ISSN (Print) - 0012-9976 | ISSN (Online) - 2349-8846

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Reining in Bankers’ Pay

The Reserve Bank of India’s guidelines on compensation for top management of banks are more generous in respect of variable pay than those of the European Union. However, they are a step forward in that they address an important lacuna in the existing guidelines: the non-inclusion of stock options in variable pay. The guidelines should serve to set a cap on the total compensation payable to bankers. As important are the disclosures in respect of top management compensation that the guidelines mandate.

A Rate Cut That Failed to Please

The decision of the United States Federal Reserve to cut short its cycle of interest rate increases and reduce rates, while announcing a halt to its quantitative tightening programme, is likely to restore an environment of excess and cheap liquidity. While justified as a means to strengthen the US recovery, this move would in all probability deliver increased financial speculation rather than higher growth. If that triggers another financial boom–bust cycle, slow growth could be followed by another deep recession.

A New Development Model for the New Economy

The new economy needs a development model that is people-centric, not production-driven. Emphasis, therefore, must be on the development of human capital. But, public education and health are not enough to break out of the middle-economy track. The world’s most pressing problems, from climate change to the future of work are all manifestations of inequality. The role of government is to not only be a more effective provider of learning and health, but also to be an agent for greater access to opportunity and changing patterns of ownership at all levels.

Thus, Spoke the Bond Market

Would market volatility amidst global trade tensions and uncertainty cause a global recession? Although the world’s major central banks had managed to avoid risks in the first week of June, despite some small variations at some maturities, the United States yield curve remained more or less as it was at the beginning. What will happen in the not-so-distant future?

Bad Debt Resolution Hits Judicial Roadblock

With the Supreme Court having declared ultra vires the Reserve Bank of India circular directing banks to pursue bad debt resolution at any cost, the process of making banks alone pay for all-round errors has come to an end. The Court has required the government to specifically authorise each resolution exercise and not delegate blanket authority to theRBI. This would matter in cases such as in the power sector where a misplaced privatisation policy explains the non-performing assets, which the government would now have to take into account. The Court’s order also makes it difficult for theRBI to pretend that it had no role in the generation of theNPAs.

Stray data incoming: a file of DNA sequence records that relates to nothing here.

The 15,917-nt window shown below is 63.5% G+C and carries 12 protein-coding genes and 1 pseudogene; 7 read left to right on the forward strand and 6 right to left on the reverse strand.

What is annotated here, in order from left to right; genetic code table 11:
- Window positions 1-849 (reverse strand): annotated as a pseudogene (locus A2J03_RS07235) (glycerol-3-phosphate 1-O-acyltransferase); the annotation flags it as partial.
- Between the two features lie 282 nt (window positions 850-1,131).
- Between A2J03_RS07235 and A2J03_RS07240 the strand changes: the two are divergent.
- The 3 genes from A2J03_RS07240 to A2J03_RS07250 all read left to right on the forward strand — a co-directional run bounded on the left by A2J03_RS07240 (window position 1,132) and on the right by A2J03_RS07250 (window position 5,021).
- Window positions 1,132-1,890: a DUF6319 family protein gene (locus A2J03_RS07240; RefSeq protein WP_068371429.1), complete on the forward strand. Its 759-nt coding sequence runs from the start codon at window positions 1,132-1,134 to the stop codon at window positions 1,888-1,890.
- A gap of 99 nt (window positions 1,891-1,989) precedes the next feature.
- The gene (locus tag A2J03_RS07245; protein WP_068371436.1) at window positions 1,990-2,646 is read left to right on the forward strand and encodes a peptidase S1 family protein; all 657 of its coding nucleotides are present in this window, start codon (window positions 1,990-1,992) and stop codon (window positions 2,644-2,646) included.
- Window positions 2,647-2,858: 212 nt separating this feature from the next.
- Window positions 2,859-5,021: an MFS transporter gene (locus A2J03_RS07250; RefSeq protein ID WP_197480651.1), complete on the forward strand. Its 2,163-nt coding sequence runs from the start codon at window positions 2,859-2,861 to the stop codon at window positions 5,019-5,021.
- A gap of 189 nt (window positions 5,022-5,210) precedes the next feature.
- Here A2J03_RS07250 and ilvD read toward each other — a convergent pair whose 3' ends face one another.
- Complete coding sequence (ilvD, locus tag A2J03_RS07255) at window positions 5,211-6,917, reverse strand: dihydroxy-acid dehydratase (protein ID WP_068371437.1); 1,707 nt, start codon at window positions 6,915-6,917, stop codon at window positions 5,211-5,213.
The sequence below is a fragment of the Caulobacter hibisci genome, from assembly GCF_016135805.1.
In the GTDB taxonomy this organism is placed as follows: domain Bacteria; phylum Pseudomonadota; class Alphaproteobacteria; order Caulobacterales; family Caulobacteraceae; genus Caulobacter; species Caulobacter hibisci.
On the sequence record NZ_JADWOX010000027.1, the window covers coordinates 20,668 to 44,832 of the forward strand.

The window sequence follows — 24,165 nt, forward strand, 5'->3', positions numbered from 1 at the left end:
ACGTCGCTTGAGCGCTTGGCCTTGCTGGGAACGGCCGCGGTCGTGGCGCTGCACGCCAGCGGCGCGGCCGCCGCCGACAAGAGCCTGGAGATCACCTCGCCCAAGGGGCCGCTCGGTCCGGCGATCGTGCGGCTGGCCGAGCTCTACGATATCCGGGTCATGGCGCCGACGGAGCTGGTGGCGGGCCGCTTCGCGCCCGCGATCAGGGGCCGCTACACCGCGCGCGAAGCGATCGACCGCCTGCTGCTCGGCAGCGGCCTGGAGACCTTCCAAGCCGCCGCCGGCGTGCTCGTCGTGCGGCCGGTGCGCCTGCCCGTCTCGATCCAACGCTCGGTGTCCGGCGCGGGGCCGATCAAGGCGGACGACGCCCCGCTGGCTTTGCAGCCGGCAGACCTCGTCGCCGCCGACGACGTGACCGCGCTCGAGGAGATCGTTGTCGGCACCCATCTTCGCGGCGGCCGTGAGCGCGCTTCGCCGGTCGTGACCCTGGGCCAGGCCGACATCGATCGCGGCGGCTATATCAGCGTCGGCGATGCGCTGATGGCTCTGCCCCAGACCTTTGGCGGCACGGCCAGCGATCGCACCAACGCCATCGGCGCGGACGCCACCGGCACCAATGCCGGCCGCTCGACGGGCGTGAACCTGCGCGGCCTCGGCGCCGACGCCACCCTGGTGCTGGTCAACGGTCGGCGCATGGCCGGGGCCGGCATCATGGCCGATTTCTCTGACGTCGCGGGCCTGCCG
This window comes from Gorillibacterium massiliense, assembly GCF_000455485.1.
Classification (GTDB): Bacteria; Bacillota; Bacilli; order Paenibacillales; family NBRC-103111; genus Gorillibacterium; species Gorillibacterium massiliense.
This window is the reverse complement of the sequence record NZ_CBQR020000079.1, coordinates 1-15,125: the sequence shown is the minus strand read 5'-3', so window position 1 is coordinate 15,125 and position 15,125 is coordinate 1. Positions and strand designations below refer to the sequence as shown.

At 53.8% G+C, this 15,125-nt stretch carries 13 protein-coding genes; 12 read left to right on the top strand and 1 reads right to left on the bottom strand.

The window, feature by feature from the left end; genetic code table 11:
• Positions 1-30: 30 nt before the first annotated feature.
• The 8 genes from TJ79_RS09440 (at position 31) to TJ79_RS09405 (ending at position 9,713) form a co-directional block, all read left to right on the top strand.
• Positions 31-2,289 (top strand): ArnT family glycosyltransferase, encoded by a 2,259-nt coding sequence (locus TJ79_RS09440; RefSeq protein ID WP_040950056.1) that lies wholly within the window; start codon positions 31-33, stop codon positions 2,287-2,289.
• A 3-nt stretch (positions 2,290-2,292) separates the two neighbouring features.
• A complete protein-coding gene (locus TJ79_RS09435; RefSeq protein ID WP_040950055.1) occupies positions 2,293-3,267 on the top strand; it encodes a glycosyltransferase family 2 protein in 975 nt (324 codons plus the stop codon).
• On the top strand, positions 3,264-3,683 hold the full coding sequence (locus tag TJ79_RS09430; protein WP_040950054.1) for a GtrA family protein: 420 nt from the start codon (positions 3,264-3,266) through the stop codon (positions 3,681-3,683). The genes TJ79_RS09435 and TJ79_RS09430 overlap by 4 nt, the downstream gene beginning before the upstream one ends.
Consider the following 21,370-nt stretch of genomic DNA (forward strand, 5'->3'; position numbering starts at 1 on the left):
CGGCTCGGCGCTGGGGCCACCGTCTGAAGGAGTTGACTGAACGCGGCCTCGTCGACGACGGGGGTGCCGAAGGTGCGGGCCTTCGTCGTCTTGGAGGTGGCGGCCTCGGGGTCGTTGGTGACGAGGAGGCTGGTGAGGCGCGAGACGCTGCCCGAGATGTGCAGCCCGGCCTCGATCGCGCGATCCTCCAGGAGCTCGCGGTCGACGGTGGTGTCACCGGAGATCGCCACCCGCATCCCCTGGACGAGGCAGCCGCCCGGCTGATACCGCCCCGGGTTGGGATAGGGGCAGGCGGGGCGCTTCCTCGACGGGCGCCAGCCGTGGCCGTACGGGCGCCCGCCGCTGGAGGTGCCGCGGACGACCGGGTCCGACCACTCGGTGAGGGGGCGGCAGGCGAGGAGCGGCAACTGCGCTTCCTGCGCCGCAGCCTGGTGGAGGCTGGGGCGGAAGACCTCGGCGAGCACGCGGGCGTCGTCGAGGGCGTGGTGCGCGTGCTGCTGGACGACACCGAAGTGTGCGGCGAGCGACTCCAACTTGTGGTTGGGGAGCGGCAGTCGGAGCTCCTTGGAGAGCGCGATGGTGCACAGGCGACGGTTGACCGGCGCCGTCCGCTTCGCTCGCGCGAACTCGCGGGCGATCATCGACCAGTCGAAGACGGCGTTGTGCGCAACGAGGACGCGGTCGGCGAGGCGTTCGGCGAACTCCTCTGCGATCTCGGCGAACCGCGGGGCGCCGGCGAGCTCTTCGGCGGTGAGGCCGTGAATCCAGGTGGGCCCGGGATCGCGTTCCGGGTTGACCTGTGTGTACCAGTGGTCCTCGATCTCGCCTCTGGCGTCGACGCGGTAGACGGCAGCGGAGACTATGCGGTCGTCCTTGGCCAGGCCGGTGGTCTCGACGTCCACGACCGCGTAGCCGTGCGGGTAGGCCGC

Are We Heading towards a Synchronised Global Slowdown?

The global economy is heading towards a downturn. However, is the world prepared to deal with the consequences? Whether it is a slowdown or recession, it remains to be seen as to what the future would hold for the banking systems of Eurozone and China, and the global stocks in general.

Forbearance over Default

In a move ostensibly aimed at helping micro, small and medium enterprises hurt by demonetisation and the goods and services tax regime, and burdened with distressed debt, the Reserve Bank of India acceded to the demands that a lenient regime of debt restructuring should be put in place. However, the evidence suggests that this would not go very far in helping the units in this large sector. This gives rise to the suspicion that the real intent of the move is to open the door to a return to a regime wherein bad debt, resulting from default on debt service by large corporate borrowers, is restructured at the cost of the taxpayer.

IL&FS Was an Avoidable Crisis

The infrastructure Leasing and Financial Services Limited, a systemically important non-banking financial company, has defaulted on its debt repayments. This has created turmoil in the NBFC sector and in the financial markets. Many analysts allege serious malpractices and fraud at IL&FS. Whatever the truth of these allegations, the fundamental problem at IL&FS was that of illiquidity arising from the use of short-term funds to finance infrastructure. The failure to address illiquidity early enough has pushed the company towards bankruptcy.

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